Jane Austen, the opera, makes an unscheduled debut near the riot zone

Jane Austen, the opera, makes an unscheduled debut near the riot zone


norman lebrecht

August 12, 2011

Jonathan Dove’s new opera of Mansfield Park has been touring stately homes in the north of England, bedding in gently before a big premiere. But a sudden cancellation at the Grimeborn Festival in Dalston, a mile downwind from the Tottenham riot zone, has parachuted it into the capital.

The premiere is on Monday. If you’re free, it should be worth a look. Dove’s airport opera, titled Flight and staged at Glyndebourne, sticks in my mind as an ingenious modern drama.

Here’s what they say about Mansfield Park:

Thanks to a last-minute cancellation, and the incredible generosity of some lovely angels, there will be a single performance of MANSFIELD PARK in the Grimeborn Festival this coming Monday. 

The opera was commissioned by Heritage Opera and has been touring stately homes in the north of England, out of reach of most Londoners. 

Accompanied by a piano duet, a cast of ten tell the story of Fanny Price, a Cinderella-like heroine, who quietly negotiates her way through the moral perils of early nineteenth century high society, from landscape gardening and amateur theatricals to balls and arranged marriages, and wins the hand of the man she has loved all her life.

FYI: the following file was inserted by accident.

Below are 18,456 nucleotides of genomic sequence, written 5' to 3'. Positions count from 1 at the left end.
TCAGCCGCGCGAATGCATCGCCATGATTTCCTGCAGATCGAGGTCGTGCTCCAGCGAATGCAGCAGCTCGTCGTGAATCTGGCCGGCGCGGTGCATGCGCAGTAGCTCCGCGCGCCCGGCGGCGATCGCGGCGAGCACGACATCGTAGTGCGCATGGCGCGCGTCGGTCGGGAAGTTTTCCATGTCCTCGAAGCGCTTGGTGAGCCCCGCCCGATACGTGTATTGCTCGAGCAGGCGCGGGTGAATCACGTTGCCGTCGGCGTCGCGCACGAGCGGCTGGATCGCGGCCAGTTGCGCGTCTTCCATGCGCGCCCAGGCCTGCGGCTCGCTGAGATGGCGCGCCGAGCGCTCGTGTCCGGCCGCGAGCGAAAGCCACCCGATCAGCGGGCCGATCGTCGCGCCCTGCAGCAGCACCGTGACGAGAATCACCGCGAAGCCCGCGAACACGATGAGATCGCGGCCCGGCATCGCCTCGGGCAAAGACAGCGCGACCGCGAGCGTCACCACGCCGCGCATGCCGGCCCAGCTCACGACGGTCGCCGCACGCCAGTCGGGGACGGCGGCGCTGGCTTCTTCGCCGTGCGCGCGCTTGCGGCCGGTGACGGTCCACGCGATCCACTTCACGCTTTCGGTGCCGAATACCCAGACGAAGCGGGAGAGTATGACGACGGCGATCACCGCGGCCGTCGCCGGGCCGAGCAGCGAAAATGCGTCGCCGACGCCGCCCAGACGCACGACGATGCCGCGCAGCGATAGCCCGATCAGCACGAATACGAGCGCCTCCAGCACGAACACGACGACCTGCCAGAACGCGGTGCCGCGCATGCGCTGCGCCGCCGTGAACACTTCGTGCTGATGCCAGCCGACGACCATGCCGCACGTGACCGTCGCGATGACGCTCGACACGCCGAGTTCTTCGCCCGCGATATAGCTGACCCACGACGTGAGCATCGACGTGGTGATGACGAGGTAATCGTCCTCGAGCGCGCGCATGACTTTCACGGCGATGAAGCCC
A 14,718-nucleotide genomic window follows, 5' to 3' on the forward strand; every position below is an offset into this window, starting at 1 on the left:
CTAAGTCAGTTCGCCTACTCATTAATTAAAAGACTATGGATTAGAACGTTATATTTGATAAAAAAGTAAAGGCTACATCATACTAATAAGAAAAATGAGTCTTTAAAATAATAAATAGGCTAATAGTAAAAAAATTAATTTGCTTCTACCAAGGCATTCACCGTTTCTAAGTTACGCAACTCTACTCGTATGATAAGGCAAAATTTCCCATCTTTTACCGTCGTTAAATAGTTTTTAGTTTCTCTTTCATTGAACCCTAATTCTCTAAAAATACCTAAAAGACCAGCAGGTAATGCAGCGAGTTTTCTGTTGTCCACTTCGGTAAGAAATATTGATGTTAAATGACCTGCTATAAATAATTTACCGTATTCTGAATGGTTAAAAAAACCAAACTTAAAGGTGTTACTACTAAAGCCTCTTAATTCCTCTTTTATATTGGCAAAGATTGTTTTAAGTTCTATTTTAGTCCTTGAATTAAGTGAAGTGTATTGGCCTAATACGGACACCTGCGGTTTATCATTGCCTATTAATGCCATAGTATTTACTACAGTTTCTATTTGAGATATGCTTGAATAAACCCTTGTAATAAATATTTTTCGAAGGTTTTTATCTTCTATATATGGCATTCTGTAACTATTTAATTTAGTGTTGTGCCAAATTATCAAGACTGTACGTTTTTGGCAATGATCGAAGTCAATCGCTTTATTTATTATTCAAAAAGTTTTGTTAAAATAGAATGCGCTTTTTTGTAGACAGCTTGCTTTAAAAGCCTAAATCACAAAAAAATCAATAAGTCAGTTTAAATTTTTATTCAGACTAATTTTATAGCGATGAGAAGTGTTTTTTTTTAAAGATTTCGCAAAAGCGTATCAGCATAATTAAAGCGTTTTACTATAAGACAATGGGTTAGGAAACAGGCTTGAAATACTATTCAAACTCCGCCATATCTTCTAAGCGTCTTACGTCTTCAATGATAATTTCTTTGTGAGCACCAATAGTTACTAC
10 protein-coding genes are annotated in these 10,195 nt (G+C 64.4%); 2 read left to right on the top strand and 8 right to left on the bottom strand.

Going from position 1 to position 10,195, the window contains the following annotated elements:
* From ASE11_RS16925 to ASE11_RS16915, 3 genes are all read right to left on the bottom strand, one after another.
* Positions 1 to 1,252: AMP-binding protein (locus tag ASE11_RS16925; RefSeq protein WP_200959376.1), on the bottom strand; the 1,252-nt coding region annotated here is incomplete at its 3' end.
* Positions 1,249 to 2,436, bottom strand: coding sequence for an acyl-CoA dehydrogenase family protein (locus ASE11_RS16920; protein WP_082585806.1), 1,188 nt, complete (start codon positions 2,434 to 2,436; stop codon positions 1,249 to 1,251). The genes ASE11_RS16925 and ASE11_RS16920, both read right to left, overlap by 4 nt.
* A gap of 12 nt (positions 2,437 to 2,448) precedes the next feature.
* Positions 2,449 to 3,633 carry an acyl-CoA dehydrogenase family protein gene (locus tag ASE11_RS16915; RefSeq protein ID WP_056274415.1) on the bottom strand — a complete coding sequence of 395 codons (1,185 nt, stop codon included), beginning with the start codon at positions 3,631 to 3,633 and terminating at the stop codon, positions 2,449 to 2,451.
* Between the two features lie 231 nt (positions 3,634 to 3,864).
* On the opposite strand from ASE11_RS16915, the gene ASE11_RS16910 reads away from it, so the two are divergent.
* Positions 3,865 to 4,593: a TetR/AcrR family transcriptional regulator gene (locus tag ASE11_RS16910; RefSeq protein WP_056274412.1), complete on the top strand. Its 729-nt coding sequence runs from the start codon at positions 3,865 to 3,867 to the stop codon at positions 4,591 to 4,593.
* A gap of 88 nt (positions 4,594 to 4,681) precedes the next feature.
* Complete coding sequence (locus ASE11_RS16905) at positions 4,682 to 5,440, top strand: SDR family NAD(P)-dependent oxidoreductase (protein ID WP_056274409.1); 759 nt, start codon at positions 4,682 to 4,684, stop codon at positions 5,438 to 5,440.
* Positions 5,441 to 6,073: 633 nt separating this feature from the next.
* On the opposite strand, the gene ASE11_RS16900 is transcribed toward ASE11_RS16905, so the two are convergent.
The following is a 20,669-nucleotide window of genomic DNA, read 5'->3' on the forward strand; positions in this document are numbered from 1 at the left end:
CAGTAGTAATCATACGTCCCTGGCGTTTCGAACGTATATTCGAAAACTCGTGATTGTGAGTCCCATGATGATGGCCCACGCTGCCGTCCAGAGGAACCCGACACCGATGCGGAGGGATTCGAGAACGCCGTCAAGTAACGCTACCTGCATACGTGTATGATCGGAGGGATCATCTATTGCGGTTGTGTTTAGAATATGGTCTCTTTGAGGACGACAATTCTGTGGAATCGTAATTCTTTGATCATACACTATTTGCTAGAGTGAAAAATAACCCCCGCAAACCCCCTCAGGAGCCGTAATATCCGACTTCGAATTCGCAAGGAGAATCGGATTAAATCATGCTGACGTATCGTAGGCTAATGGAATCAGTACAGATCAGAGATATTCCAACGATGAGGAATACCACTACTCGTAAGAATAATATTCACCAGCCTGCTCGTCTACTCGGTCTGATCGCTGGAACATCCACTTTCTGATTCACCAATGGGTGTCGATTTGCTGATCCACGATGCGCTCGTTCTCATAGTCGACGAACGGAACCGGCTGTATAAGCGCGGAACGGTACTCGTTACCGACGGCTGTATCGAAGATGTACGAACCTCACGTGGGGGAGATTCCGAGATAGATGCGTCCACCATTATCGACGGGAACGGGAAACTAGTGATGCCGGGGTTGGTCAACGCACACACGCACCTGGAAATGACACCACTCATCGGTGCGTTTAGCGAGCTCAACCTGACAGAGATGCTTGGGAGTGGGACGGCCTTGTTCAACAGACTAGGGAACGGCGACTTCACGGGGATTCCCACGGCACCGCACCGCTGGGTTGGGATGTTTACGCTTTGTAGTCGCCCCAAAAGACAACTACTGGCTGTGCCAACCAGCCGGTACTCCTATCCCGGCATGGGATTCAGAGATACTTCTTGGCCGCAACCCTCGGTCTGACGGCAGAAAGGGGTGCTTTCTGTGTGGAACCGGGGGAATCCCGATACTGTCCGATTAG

A cast of unforgettable characters: the shrewish Aunt Norris; the indolent Lady Bertram and her pug; the beautiful but morally flawed Mary Crawford and her charming brother Henry; the bickering sisters Maria and Julia, make Mansfield Park the most subtly comic and moving of all Jane Austen’s novels.

Alasdair Middleton deftly compresses the narrative into an evening’s sparkling entertainment, in which Jane Austen’s voice can be clearly heard. Subtly evoking Regency manners, Jonathan Dove’s music catches Austen’s wit and pathos, giving a voice to her most private heroine.

24 Ashwin St
E8 3DL

Tickets £15
Box office 020 7503 1646 or www.arcolatheatre.com

Jonathan Dove


  • Janey says:

    This looks intriguing! Too bad I’m in the US. Why does it seem that so many new, interesting operas premiere in London, but not in NYC?

  • Nick Barber says:

    “out of reach of most Londoners” !!! What an arrogant statement! How many times have I had to travel to the capital to see things that don’t venture beyond the M25? I don’t see why people in London should have it all their own way. Get the car/bus/train/stay overnight. It’s what a large number of the country have to do.

  • Interesting point, Nick, and one of the many reasons we choose to base our company outside the Capital. As professional musicians we have taken what is viewed as the most unusual step of eschewing London as s base for rehearsing and touring. Your sentiments echo our own. Two of the reasons we were granted charitable status are that we offer performance opportunities for professional performers who choose not to base themselves in London, and that we offer high-standard professional performance to opera-starved areas. Maybe you’ll catch our next tour in Burnley, Wigan or Lancaster?
    Sarah Helsby Hughes, Artistic Director, Heritage Opera